One of the things that makes Breaking Bad such an amazing show is its ability to make its audience sympathize with the bad guy. All of our favorite characters are criminals, and the main reason we love them so much is because we’ve seen both sides to each of them. We’ve watched Walter transform from mild-mannered high school physics teacher to drug kingpin. We’ve seen Jesse’s desire to do the right thing, despite his numerous flaws. We know Mike had worked on both sides of the law, striving to be the most professional man he could be no matter who he worked for. We also know that Gus was a shrewd businessman who suffered a humbling loss before rising to the top.
There are people who believe some criminals are born bad seeds while others are the products of their environments. Assuming none of the Breaking Bad cast were born bad, one must ask: what made them criminals?
Walter’s progression is the easiest to map out, his desperation to provide for his family driving him to commit acts he likely never would have had he not believed his days were numbered. As I pointed out in last week’s article, his felonious acts began as those of self-preservation and for the preservation of his family’s well being, with a quick snowball effect driving him to darker and more calculated deeds. Still, a part of us wants to root for him, to see him succeed in his endeavors, because not only do we feel for the man he once was, but we also admire the strength and resolve he’s developed in who he’s become.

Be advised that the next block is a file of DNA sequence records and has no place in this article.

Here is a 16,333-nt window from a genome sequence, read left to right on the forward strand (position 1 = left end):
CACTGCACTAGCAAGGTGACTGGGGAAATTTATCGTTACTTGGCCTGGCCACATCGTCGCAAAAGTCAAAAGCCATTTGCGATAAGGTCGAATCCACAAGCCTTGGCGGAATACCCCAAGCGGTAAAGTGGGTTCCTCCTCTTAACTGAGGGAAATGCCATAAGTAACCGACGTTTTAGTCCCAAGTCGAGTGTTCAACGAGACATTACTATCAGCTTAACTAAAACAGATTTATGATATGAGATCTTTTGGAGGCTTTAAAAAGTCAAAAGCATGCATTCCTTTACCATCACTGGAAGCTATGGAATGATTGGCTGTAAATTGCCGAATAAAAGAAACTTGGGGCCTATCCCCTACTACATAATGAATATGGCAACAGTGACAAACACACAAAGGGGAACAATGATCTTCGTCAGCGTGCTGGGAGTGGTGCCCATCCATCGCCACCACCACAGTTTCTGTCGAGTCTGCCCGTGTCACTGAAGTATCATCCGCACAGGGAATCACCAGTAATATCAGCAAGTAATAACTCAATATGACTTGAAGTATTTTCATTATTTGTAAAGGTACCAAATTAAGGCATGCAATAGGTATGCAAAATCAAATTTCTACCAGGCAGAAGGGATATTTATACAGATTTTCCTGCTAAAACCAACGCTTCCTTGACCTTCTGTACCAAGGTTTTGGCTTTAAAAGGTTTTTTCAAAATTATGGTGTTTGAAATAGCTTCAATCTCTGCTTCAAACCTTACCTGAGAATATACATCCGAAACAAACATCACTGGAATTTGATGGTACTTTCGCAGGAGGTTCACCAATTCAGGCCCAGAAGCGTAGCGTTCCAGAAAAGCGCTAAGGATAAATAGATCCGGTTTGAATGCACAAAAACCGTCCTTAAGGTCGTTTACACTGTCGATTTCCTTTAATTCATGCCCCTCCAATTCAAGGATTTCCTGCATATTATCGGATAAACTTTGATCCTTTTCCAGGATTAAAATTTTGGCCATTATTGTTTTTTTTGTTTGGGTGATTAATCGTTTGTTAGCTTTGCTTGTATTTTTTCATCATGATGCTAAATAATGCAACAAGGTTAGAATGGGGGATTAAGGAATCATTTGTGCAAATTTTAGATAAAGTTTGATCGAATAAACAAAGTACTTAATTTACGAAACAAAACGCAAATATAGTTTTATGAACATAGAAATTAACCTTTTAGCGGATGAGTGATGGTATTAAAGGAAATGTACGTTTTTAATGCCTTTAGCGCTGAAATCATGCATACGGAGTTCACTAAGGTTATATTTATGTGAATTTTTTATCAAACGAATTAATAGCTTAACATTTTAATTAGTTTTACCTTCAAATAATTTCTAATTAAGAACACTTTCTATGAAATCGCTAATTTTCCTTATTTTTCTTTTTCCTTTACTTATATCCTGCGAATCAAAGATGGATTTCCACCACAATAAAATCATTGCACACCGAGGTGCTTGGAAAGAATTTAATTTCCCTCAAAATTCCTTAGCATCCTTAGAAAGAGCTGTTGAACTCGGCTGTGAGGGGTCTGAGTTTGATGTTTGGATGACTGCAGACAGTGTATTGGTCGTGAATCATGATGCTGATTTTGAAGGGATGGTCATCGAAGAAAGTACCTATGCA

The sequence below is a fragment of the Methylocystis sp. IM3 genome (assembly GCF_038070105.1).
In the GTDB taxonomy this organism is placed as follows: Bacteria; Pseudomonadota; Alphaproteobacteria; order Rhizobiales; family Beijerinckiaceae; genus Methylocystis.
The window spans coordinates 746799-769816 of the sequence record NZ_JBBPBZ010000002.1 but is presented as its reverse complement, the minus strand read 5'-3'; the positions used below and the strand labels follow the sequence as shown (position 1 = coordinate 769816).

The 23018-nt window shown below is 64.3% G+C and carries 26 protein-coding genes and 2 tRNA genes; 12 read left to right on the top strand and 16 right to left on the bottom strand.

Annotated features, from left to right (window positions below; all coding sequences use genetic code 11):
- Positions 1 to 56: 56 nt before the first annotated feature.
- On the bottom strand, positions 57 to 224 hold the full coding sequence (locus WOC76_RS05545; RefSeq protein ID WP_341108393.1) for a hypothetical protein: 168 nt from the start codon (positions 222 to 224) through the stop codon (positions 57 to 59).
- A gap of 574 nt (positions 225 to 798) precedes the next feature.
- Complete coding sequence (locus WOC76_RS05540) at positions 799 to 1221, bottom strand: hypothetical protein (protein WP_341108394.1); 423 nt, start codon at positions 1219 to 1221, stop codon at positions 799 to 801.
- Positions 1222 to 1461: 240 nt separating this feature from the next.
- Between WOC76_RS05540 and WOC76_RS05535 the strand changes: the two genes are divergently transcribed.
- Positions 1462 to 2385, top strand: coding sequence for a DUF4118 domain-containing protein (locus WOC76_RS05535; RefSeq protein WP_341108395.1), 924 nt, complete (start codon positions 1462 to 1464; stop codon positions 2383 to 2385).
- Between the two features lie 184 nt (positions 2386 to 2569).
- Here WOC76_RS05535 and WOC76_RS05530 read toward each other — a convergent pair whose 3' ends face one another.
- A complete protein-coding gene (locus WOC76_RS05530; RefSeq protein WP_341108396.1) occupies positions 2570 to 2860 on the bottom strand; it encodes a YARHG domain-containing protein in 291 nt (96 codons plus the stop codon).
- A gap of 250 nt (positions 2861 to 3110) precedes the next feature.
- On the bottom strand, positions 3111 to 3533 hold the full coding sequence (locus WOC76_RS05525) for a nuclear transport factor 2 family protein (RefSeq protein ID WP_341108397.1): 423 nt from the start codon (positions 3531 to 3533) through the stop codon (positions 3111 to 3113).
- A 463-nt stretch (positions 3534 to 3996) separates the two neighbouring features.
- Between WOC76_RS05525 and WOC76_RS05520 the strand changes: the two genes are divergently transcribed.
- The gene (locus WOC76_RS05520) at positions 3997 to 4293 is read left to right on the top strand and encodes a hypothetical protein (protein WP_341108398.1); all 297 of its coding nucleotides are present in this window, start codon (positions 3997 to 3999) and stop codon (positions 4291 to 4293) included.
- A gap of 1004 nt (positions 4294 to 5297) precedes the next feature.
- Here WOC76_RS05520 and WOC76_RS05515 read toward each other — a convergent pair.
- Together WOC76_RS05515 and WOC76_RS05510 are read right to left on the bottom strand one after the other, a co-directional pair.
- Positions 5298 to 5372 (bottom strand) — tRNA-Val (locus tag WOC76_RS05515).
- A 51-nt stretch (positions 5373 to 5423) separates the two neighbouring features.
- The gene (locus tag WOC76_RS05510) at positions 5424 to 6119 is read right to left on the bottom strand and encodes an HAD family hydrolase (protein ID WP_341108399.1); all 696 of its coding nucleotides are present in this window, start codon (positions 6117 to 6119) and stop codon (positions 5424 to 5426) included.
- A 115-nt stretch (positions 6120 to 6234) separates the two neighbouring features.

Jesse’s character is slightly more difficult to analyze, as he is introduced to us as a drug addict and small-time dealer. Strangely, he seems to progress in the opposite direction as Walter, becoming more reluctant to continue on his destructive path as the seasons progress. He is flawed but selfless. He has weaknesses Walter will never understand, and yet in many ways his strength blows Walter’s out of the water. He is a murderer, an addict (even if in recovery—see my November 12 article on whether or not that will last) and every bit as cunning as Gus, made evident by his magnet idea in Episode 501 and his train heist idea in Episode 505. He has a criminal mind, and yet he strives against it.
We know little about what turned both Gus and Mike to lives of crime, but what we do know about them made both equally endearing. They were both good at what they do, both were exceptionally professional, and both saw the dirtier aspects of their work as simple business. While it was easy to see Gus as cold-hearted and nearly mechanical (who didn’t cheer on Walt’s well-planned murder of the man?) Mike was much more complicated. He was a respectable man, even though he wasn’t afraid to get his hands dirty when the need arose.
These, of course, are merely my own speculations, so I must ask: what do you think makes a criminal? What do you think was the turning point for each of our favorite characters? Do you respect them for what they have done, or do you cheer them on with guarded respect?
Leigh M. Lane is a speculative fiction author whose works span from sci-fi to horror. Her most recent full-length works are The Hidden Valley Horror, Finding Poe, World-Mart, and Myths of Gods. For more about her work, go to her website at http://www.cerebralwriter.com.